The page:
I didn’t have any contract. I was with Rogers, but was buying a 100$ pay-as-you-go card once a year (about 9$ a month). Since it was more like an emergency phone, the amount in the account tended to go up. Right now, it’s at about 70$, due to refresh in January.

It has scratches and a part of the screen looks like it met a metal grinder, but I’m still very surprised about the sturdiness of the phone.


September 2011 to January 2012:

My boss got a new iPhone 4 (wiki) and didn’t know what to do with his old iPhone 3G (official page of the iPhone 3GS, also wiki of the 3G).

Since a few months before, I was starting to like the idea of having my own smartphone, and I had no idea whether I wanted an iOS (Apple) or an Android (Google). I accepted his offer to give it to me, and tried it, while keeping my old Nokia.

I didn’t get any contract with a carrier, and my idea was to try it for a few months until my 5 years old nephew’s birthday (in late January), when I would give it to him to use sometimes as a camera.

I liked the phone – maybe too much. Since I was connected only to wi-fi, I couldn’t use it outdoors, but I had a good idea of what it could do. I liked to have something so tiny, yet so technologically advanced in my hands. I played with Angry Birds and Cut the Rope, again sometimes too much. I found myself too often browsing reddit for an hour, in my bed with the lights turned off (just one more page!), when I should have been sleeping. Overall, I liked the user experience (like most people who like Apple do). Things were logical and intuitive most of the time. This thing was getting addictive.

My boss sent me to Britain January 2nd, and of course, I brought the phone with me. It really helped me in Edinburgh and London when I didn’t want to bring my huge Canon EOS 40D (wiki) with me.

I got back in late January, just in time for my nephew’s birthday party. By then, I had already made up my mind (just before leaving for my business trip, actually) that I would not give it to him. Right after christmas, I had read on the Internet all the stories about kids and teens actually angry and pissed at their parents for not buying them the new iPhone 4S (link will work until they release a new iPhone, also wiki). They were cursing at them for not giving them a 600$ phone that costs 50$ per month. One was mad that he/she got a white iPhone instead of a black. One was angry because he/she got a car, but not an iPhone. I was speechless in front of such materialism.

Being the person that I am, I decided that I would not give something so powerful to a kid, something that had so much potential to brainwash him into being a consumer zombie. Should he fall in the future like most do, I didn’t want to be part of it.

I also didn’t keep the phone, because my original intent was to try it until I give it to my nephew. I gave it back to my boss. (Since it was gathering dust in the office, I took it back and gave it to my parents in May 2012, for them to play and tinker with.)

But the real reason why I gave it back in late January was to see if I was addicted or not. If I was, I knew I would not buy a smartphone (at least for a very long time), and would keep my trusty Nokia.

Turns out I wasn’t.


June 2012:

Since early 2011, I had started to look at the possible smartphones out there. I read the tech news about the new mobiles (both phones and tablets). I saw a friend make many calls when the iPhone 4 came out to find one, I saw the Samsung Galaxy S2 (wiki) come out in 2011, watched the Apple conference to show the new iPhone 4S, then the Google Galaxy Nexus (wiki) came out in December 2011. And then the HTC One X (wiki) in February. All better than the previous.

For almost a year and a half, I kept asking myself: “Do I want Apple or Android?

The phones were getting exponentially better and better. “Should I wait a bit more?” Apple released the best phone, then it was Android, then Apple… It was a never-ending war.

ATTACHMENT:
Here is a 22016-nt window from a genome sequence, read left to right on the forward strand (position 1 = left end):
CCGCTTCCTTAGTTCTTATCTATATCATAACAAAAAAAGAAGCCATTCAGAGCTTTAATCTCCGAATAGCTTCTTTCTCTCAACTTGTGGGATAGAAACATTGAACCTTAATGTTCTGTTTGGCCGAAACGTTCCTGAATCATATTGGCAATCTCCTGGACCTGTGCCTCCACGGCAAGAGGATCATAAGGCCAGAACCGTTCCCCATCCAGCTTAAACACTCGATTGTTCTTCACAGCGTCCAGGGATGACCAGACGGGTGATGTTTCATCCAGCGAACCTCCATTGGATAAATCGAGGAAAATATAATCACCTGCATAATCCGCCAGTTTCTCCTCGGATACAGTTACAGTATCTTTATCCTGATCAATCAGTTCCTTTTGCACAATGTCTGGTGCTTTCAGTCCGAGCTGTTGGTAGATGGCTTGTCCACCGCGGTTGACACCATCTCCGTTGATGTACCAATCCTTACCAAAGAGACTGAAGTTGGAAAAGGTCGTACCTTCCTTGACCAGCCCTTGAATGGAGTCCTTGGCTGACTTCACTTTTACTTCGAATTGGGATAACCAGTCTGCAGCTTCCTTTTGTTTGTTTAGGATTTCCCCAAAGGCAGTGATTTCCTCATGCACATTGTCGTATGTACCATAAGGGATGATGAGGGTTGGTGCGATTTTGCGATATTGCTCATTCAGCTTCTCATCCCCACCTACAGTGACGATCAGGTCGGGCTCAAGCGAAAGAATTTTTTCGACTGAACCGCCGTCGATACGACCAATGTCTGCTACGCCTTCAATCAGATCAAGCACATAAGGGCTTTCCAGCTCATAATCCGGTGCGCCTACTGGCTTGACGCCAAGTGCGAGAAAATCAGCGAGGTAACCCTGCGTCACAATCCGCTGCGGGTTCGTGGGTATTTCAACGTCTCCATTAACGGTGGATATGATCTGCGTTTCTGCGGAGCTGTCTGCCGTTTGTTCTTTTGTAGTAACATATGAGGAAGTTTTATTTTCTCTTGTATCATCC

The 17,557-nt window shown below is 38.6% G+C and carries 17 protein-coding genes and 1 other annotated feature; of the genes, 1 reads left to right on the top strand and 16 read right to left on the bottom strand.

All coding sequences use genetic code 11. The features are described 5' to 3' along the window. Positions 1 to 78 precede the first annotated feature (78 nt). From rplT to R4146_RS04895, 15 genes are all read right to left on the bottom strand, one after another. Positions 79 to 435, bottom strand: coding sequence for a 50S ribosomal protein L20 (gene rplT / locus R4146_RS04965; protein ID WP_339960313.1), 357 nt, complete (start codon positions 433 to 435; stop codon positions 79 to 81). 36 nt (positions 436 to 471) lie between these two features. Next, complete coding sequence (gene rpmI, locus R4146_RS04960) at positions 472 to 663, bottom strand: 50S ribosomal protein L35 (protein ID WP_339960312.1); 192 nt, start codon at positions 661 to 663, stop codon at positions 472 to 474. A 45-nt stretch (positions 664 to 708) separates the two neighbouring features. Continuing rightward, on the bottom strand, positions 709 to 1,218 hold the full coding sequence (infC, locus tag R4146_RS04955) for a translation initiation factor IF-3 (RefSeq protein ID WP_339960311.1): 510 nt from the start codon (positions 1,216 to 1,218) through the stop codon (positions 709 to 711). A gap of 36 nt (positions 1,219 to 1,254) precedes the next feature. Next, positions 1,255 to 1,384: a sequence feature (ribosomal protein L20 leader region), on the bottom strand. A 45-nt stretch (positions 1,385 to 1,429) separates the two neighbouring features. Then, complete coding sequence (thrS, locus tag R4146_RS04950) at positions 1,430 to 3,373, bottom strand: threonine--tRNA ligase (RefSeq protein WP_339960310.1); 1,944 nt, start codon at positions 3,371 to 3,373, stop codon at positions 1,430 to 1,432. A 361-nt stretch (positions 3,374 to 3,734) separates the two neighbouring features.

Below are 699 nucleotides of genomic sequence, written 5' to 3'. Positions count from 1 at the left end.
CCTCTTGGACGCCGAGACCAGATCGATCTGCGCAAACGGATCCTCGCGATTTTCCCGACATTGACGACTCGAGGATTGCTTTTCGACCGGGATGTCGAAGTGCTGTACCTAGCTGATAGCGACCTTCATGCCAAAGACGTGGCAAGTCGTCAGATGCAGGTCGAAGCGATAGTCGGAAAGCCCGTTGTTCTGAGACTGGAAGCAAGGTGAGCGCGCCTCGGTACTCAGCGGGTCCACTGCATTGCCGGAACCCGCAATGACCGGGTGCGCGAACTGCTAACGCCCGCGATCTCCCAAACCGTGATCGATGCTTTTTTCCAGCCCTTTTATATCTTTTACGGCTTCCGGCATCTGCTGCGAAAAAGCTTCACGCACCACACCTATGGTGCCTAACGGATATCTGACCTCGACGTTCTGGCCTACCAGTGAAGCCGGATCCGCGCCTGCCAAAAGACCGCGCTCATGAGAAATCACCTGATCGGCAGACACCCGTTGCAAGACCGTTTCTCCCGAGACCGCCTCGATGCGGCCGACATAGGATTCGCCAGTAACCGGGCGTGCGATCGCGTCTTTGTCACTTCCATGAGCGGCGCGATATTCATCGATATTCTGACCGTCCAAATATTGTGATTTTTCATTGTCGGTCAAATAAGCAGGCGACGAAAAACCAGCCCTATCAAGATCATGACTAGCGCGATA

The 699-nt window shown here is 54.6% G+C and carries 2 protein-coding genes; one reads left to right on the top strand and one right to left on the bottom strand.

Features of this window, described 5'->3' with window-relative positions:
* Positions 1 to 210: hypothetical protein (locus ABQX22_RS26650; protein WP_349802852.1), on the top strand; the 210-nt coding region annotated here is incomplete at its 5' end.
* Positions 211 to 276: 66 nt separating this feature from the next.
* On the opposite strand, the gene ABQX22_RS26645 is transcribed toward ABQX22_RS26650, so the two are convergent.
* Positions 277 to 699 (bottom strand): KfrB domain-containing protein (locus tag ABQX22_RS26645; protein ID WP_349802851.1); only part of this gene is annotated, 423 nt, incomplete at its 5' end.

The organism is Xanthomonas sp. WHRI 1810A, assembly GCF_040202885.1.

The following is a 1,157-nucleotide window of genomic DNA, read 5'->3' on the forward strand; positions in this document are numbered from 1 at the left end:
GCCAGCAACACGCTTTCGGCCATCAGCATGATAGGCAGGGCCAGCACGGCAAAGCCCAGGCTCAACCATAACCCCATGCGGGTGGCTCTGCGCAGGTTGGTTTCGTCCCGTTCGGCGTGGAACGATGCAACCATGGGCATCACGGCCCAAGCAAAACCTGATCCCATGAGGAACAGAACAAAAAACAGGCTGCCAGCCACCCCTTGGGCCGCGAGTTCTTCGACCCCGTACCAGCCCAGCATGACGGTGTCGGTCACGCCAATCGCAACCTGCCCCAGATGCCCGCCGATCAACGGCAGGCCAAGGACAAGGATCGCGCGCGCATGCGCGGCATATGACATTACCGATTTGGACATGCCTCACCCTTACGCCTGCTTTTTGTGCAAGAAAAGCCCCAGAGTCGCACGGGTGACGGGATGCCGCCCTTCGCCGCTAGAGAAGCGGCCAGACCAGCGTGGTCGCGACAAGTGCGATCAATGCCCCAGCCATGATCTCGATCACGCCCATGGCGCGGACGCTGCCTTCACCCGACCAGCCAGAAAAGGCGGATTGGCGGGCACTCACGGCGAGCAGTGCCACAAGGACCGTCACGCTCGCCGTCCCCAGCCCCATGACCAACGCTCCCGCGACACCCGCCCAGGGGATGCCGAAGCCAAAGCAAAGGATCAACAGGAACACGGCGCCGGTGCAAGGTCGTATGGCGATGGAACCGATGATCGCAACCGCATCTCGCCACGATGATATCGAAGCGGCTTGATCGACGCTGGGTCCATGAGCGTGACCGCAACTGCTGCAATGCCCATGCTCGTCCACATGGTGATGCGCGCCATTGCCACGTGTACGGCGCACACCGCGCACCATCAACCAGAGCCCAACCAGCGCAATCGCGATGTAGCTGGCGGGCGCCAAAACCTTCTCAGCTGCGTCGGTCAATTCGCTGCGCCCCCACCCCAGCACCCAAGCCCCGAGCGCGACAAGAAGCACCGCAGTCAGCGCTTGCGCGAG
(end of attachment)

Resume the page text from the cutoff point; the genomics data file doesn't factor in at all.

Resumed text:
Then the Samsung Galaxy S3 (wiki) was announced in early May 2012, set for a release in late May in Europe, and sometime in June here in Canada. I didn’t particularly fell in love with it – just knew that it could do what I wanted out of a phone. The rumors about the iPhone 5 (to be released in September?) were going strong, with the general consensus that it would be a revolution in the mobile world. I decided to go with Android anyway (I can’t see what could be so incredibly special about the next iPhone).

I waited a month for the Galaxy S3 release date, and went to the mall to find the best carrier. After comparing prices and services for about two or three hours, I settled on Virgin Mobile. If I pay most of the phone, I can have a 20$ per month contract including 50 minutes, 50 text messages, and flexible data (I pay for how much bandwidth I use, between 10$ for 100MB to 30$ for 3GB). 30-40$ per month didn’t seem too expensive, considering.

I went to the Virgin Mobile kiosk to put my name on the waiting list (only 4 days left). I’m the second on the list, and they will (should) receive about 6-8 units. Then they offer me a Samsung Galaxy S2 until the next Wednesday (tomorrow), and after inquiring that they are not trying anything funny, I accept it.

I’ve been testing it for three days, and am very satisfied so far. The thought has crossed my mind to keep this S2, and keep the 280$ difference, but what the heck – I’m there, and this is my first smartphone, and I didn’t buy any luxury in over two years. (The Galaxy S3 is a 680$ phone, which costs me 480$ with my contract.)


When I got home with the Galaxy S2, I opened it and tested it nonchalantly, almost not caring. I didn’t feel this addictive tingling you too often get when buying something expensive (what the marketers have so carefully brainwashed us to feel – the need to pay for something you don’t really need). I was surprised that I felt nothing. Was it because that specific phone was not really mine, or because I am finally free? I’ll be able to answer that tomorrow, though I have a feeling it’s 70% the former.

Also, I chose white! A month ago (even a week ago), I would have been surprised by that. The Galaxy S2 they lent me was white, and I liked it. It feels more simple, more minimalist. More like me, if you can understand that.


This will then be my first “real” phone. I played a bit with an iPhone 3G and a Samsung Galaxy S2, all of which have prepared me for tomorrow evening. If everything goes well, I shall try to post regularly about how I feel towards the Galaxy S3, what I like, what I hate… I’ll be a beginner, so hopefully the learning curve will be shown post by post as you follow them, if you will.